Local Tuskegee Airman talks about battles at home during WWII

By Kara Dixon Published: February 21, 2018

WILLIAMSBURG, Va. (WAVY) — A local Tuskegee Airman is recalling his time in the service.

Dr. Harry Quinton is 92 years old and lives in Williamsburg.

He’s a member of the Tuskegee Airmen-Tidewater Chapter and is also the chairman of the group’s speakers bureau.

“The fellow I work with used to say, who’s going to tell the story. So, I enjoy it and it’s rewarding. I get all these accololdades and attention. It feels good. Makes me feel good,” he said.

That attitude carries over through his joking personality.

Through his jokes and laughing, you’d never know he’s experienced a tough life.

“Life isn’t easy but I always had the attitude, if I could just get in and show what I could do, I could survive. It was a matter of survival,” he said.

Quinton was 16 years old when Japan attacked Pearl Harbor in Hawaii.

He says at the time, he didn’t even know where Hawaii was, but knew that America was headed to war in the late 1930s.

sgt harry quintonInstead of waiting to get drafted and ending up getting sent somewhere he didn’t want to go, he enlisted in the Army Reserves.

He trained to become an airplane mechanic, so he could be picked for the Tuskegee Program at Hampton, but he failed his final test, depth perception.

He reported for duty at Fort Lee before he was sent to Daniel Field in Augusta, Georgia.

Quinton says that’s where he saw how differently blacks were treated in the military.

Quinton says blacks could only go to the post exchange only one day a week at a certain hour.

When he went, he saw something he’ll never forget.

“They had German POWs who were laying around and drinking sodas, smoking cigarettes, having a good time. I said ‘wow! They’re treating German prisoners better than they’re treating us,’ ” he said.

From there, Quinton went to the North American Aviation Plant in Inglewood, California and worked with the 477th Bombardment group, which was part of the Tuskegee Airmen.

“We knew what we were doing was something we hadn’t been given an opportunity to do before. We also knew that everybody thought we couldn’t do it,” he said.

Quinton remembers watching pilots from the program fly for the first time.

“That was very satisfying,” he said.

Quinton says he never went abroad to fight.

Instead he went to Godman Army Airfield and Freeman Field and saw how officers tried separating the races.

He was there at the Freeman Field Mutiny, where dozens of African Americans were arrested for peacefully entering the officers clubs the base’s commanding officer banned them from.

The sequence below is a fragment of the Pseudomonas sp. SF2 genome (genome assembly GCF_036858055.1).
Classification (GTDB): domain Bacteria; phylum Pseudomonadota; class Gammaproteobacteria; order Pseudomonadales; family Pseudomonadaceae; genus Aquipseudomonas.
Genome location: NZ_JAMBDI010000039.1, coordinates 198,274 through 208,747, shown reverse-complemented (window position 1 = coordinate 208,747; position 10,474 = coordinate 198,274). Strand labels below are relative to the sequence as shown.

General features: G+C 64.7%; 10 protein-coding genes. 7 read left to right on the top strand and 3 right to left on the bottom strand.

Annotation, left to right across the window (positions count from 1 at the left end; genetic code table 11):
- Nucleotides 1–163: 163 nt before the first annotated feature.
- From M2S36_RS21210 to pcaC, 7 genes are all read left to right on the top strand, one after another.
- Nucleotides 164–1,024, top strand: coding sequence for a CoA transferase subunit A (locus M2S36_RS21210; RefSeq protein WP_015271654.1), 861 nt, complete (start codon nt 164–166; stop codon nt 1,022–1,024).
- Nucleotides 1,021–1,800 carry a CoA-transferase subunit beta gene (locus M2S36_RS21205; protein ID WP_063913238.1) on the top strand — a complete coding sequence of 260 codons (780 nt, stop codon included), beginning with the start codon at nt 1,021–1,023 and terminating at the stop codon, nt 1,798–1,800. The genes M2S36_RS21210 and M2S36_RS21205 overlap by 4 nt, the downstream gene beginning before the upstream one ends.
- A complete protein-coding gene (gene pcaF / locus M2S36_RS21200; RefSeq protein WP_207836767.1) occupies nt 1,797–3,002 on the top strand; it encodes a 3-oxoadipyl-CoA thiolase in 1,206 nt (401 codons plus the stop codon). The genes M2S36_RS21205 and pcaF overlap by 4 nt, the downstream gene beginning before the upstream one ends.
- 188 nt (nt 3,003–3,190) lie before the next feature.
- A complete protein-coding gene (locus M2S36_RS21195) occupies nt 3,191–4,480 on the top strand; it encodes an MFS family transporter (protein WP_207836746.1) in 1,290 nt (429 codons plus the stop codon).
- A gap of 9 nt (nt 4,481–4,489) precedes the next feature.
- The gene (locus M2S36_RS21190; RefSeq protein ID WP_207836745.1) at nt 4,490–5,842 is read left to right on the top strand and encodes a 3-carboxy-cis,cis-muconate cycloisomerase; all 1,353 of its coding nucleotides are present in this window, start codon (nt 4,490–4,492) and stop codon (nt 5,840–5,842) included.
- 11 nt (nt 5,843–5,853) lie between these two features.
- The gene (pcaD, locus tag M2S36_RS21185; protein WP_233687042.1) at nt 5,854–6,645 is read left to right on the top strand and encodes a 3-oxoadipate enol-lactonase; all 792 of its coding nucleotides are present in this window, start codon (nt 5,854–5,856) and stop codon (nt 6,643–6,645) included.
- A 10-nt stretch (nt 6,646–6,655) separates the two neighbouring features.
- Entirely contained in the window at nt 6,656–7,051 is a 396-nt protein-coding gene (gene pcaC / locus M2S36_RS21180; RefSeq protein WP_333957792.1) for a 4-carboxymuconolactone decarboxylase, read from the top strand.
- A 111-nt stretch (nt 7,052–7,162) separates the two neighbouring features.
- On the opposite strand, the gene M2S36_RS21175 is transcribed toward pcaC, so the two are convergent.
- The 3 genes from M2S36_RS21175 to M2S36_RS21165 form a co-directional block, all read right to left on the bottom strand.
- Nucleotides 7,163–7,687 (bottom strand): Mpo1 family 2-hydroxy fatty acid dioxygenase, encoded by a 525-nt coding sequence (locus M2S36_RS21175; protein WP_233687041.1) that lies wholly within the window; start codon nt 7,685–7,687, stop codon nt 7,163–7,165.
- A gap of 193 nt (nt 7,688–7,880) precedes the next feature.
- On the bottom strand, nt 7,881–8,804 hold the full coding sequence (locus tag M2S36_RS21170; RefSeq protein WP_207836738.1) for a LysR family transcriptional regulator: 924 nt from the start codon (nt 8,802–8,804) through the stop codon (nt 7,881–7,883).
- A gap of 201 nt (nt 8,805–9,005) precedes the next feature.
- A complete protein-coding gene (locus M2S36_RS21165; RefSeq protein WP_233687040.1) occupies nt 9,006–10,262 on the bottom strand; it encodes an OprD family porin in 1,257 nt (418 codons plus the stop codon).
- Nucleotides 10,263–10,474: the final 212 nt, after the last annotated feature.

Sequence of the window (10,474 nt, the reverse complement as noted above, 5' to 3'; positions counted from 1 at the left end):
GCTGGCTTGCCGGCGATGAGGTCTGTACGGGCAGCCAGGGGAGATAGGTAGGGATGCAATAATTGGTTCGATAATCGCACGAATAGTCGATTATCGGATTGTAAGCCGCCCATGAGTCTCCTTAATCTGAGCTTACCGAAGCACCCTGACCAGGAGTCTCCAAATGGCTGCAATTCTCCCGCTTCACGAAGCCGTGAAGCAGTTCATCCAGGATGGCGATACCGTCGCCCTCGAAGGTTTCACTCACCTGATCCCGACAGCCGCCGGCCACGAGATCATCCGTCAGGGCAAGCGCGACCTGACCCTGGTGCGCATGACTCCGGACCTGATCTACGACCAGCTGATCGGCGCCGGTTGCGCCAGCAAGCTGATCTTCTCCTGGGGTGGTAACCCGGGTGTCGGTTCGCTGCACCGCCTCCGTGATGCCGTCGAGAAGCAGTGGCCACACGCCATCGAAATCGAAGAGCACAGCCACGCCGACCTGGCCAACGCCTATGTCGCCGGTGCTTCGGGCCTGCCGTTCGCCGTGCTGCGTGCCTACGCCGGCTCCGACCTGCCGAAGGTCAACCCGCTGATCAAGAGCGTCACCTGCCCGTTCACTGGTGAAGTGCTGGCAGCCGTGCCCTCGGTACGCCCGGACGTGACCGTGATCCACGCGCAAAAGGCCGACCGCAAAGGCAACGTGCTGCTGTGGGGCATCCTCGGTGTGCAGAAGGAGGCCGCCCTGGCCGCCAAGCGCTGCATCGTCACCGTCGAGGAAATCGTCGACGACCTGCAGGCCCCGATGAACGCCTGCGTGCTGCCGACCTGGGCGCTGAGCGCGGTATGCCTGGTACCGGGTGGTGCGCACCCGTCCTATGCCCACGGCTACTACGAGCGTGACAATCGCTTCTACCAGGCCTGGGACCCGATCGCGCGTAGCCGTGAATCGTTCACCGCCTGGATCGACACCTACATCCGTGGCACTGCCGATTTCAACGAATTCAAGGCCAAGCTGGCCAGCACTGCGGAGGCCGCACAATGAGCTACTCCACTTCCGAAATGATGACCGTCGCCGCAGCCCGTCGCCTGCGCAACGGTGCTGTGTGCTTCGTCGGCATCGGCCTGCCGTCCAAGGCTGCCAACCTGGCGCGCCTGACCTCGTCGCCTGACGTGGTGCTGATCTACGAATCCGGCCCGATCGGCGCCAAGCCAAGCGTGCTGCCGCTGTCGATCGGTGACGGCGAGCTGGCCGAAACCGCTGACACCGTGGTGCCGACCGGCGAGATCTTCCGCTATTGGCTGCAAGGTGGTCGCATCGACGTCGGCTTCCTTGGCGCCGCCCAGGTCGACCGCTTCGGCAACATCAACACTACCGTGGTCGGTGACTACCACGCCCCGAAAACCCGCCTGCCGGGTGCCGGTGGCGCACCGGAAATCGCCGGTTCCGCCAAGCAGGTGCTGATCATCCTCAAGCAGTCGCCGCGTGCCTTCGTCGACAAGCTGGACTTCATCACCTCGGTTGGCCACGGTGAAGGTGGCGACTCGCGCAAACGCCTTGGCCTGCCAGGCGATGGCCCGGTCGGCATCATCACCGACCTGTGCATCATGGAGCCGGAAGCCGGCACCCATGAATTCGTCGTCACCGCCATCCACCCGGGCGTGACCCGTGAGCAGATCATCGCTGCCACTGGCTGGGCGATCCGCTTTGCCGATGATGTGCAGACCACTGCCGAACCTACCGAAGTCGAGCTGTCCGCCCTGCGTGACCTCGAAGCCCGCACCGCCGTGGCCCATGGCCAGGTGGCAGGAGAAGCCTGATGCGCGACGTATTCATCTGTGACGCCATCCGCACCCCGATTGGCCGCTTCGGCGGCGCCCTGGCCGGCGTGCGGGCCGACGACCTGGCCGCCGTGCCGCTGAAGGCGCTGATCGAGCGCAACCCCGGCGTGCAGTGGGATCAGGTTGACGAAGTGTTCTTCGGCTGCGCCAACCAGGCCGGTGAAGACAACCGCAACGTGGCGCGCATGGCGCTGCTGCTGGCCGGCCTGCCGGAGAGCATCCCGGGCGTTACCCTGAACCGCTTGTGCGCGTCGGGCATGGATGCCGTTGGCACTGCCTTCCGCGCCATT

Quinton says blacks in the military were fighting two battles, the one abroad and segregation at home.

He says he’s always asked why they wanted to fight for their country.

“Say we as a people had decided we weren’t going to participate, it would’ve set us back another hundred years,” he said.

Quinton says his group was getting ready to be shipped out to the Pacific theater when the atomic bomb was dropped on Japan.

After being honorably discharged, he went back to Maryland and got married.

He says there, an employee wouldn’t give him his veteran benefits and he couldn’t find a job as an aviation mechanic, so he moved to New Jersey.

Quinton says he also had trouble finding a job there as an aviation mechanic. So he ended up using the G.I. Bill to attend college, where he received a bachelor’s degree in accounting.

Again, he says he had trouble finding accounting jobs, even though the newspapers had pages full of entry level openings.

“When I’d get there, they’d say ‘oh well you need this. You need that.’ I’d say ‘the job said I need no experience.’ Then, they’d start asking me a whole ton of questions. I knew what was going on. As soon as they saw who I was, their whole attitude changed,” he said.

Quinton says he got his foot in the door at a number of companies by working as a file clerk.

He eventually worked for Pan American World Airways and then worked for 23 years as an internal revenue auditor for the Department of Treasury.

Now he spends his time speaking about the Tuskegee Airmen and has a number of awards, including an honorary doctorate from Old Dominion University.

Quinton also attended two presidential inaugurations.

He says he’s blessed to have lived a long life and is in good health.

“I still play golf. I still try to get dates,” he laughed.

And his advice for those, who will face obstacles in life, is to be ready for your chance.

“I believe if you prepare yourself and the opportunity comes, you have to be ready,” he said.